BACKGROUND OF THE INVENTION
The present invention relates generally to one-way drive devices and methods of operating such devices and, more specifically, to one-way drive devices in which the engagement impact in the transition from the overrunning mode to the locked mode is reduced.
One-way drive devices join two shafts in such a way that the first shaft drives the second shaft when driven in one direction, but the first shaft disconnects from the second shaft when driven in the opposite direction. An example of a one-way clutch is the type known as a MECHANICAL DIODE® (hereafter referred to as MD) manufactured under license given by Epilogics, Inc. The MD achieves this one-way drive behavior using a high resolution, planar ratchet mechanism. Such a device is disclosed, for instance, in U.S. Pat. No. 5,070,978 issued to Paul B. Pires (hereafter referred to as the Pires patent and incorporated herein by reference).
Turning now to the drawings, wherein like components are indicated by like reference numbers throughout the various figures, attention is immediately directed to FIGS. 1A and 1B, which illustrate the major components of a typical MD of the type disclosed in the Pires patent. FIG. 1A illustrates one face of a pocket plate 10 of an MD mechanism. Pocket plate 10 includes a plurality of indentations 12 for coupling out or in of torque to or from an external shaft (not shown). Pocket plate 10 also includes a plurality of pockets 14, which are configured for housing a plurality of struts 16 therein. Each strut 16 also includes a pair of ears 17 along one edge. Ears 17 are designed to cooperate with a pair of strut locating shoulders 18 of pocket 14 such that strut 16 remains within pocket 14 during the operation of the MD. Another component of a typical MD mechanism is a notch plate 20, illustrated in FIG. 1B, which includes a plurality of notches 22 on one face. When notch plate 20 is positioned in a face-to-face relationship with pocket plate 10 of FIG. 1A, notches 22 are designed cooperate with struts 16 such that one of struts 16 engages one of notches 22 to transfer torque therebetween. It should be noted that torque can be transferred from pocket plate 10 to notch plate 20 via one of struts 16 such that pocket plate 10 drives notch plate 20 or, just as readily, torque can be transferred from notch plate 20 to pocket plate 10 via one of struts 16 such that notch plate 20 drives pocket plate 20.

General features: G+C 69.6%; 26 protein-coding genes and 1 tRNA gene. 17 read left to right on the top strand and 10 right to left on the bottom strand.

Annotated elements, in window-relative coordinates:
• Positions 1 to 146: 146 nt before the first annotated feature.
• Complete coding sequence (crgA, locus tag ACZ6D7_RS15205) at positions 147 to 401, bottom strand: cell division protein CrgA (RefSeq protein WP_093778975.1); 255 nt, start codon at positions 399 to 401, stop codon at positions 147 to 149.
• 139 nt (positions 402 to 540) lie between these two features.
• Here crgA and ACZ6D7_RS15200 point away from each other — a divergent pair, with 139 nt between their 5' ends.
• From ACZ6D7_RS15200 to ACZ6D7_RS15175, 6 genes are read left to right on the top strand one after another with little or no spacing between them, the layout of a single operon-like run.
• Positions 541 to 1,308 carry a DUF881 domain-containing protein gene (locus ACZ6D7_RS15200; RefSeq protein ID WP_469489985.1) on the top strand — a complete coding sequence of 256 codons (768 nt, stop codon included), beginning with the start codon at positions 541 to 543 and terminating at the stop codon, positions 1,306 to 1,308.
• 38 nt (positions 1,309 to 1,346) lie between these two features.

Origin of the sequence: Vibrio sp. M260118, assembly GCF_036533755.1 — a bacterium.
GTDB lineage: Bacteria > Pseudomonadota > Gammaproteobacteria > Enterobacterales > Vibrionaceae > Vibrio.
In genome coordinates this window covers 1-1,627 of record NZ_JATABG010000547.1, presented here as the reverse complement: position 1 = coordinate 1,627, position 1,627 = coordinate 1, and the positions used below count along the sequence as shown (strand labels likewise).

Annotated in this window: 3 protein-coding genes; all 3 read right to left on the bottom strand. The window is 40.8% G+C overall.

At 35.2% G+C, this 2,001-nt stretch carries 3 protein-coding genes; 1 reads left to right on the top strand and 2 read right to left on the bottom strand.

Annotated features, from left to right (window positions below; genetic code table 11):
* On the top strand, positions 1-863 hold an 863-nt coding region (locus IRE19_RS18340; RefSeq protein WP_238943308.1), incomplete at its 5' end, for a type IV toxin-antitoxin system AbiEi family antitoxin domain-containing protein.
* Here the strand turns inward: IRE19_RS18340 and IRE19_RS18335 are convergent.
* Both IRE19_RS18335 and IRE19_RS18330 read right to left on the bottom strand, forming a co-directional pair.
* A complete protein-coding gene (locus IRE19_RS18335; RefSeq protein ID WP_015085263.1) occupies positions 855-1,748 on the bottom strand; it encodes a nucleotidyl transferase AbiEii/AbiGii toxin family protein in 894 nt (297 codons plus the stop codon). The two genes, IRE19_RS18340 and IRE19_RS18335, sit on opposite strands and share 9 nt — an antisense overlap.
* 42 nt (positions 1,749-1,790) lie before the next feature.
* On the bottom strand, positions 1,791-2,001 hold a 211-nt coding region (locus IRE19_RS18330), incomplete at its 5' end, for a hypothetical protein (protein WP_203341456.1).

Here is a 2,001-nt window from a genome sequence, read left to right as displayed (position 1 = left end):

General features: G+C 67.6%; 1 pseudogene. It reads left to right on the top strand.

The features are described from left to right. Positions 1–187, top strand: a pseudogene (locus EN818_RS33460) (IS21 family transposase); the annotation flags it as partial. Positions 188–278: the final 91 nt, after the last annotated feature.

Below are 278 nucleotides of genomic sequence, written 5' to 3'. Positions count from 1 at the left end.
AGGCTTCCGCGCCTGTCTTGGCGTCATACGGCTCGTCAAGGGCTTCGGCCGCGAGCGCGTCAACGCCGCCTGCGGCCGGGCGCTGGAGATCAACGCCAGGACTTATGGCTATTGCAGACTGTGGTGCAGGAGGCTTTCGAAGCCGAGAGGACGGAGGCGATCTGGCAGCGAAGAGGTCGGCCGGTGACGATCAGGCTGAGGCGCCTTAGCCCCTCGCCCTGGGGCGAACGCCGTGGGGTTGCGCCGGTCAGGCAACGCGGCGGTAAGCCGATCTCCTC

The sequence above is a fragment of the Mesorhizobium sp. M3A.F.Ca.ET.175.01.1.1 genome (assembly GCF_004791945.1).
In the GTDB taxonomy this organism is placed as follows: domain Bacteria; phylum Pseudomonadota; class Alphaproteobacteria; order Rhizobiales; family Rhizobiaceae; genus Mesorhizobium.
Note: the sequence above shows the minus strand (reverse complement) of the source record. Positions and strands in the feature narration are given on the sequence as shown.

The details of the operation of the typical MD is further illustrated in FIGS. 2A and 2B, which illustrate partial cross-sectional views of the MD with pocket plate 10 and notch plate 20 arranged in face-to-face relationship. As can be seen in FIGS. 2A and 2B, pocket 14 of pocket plate 10 includes a well 32, which is configured to accommodate a bias spring 32. Bias spring 32 is configured to bias a first edge 34 of strut 16 toward notch plate 20. A second edge 36 of strut 16 is designed such that, as first edge 34 rotates toward notch plate 20, second edge 36 rotates into pocket 14 such that second edge 36 engages a load bearing surface 38 of pocket 14. Each of notches 22 of notch plate 20 includes a slanted surface 40 and a shoulder 42.
The MD in driving mode is shown in FIG. 2A. As can be seen in FIG. 2A, shoulder 42 is configured to cooperate with first edge 34 of strut 16 such that when, for example, notch plate 20 rotates in a driving direction as indicated by arrow 50A, first edge 34 of strut 16 is biased into engagement with shoulder 42. Consequently, torque is transferred from shoulder 42 through first edge 34 and second edge 36 of strut 16 to pocket plate 10 through load bearing surface 38 such that pocket plate 10 is driven in a driven direction indicated by an arrow 52. The direct imposing of strut 16 between notch plate 20 and pocket plate 10 forms a very strong connection between the two plates, thus allowing the transfer of large torques and loads therebetween.
In contrast, the MD in overrunning mode is shown in FIG. 2B. In this case, notch plate 20 rotates in an overrunning direction as indicated by an arrow 50B. Slanted surface 40 of each notch 22 serves to rotate strut 16 toward pocket plate 10 and thus out of engagement with shoulder 42. As a result, notch plate 20 no longer drives pocket plate 10 and the two plates are rotationally disconnected. In other words, in the overrunning mode, pocket plate 10 and notch plate 20 each moves freely with respect to the other plate. Also, ears 17 on strut 16 cooperate with strut locating shoulders to keep strut 16 substantially within pocket 14 during overrunning mode.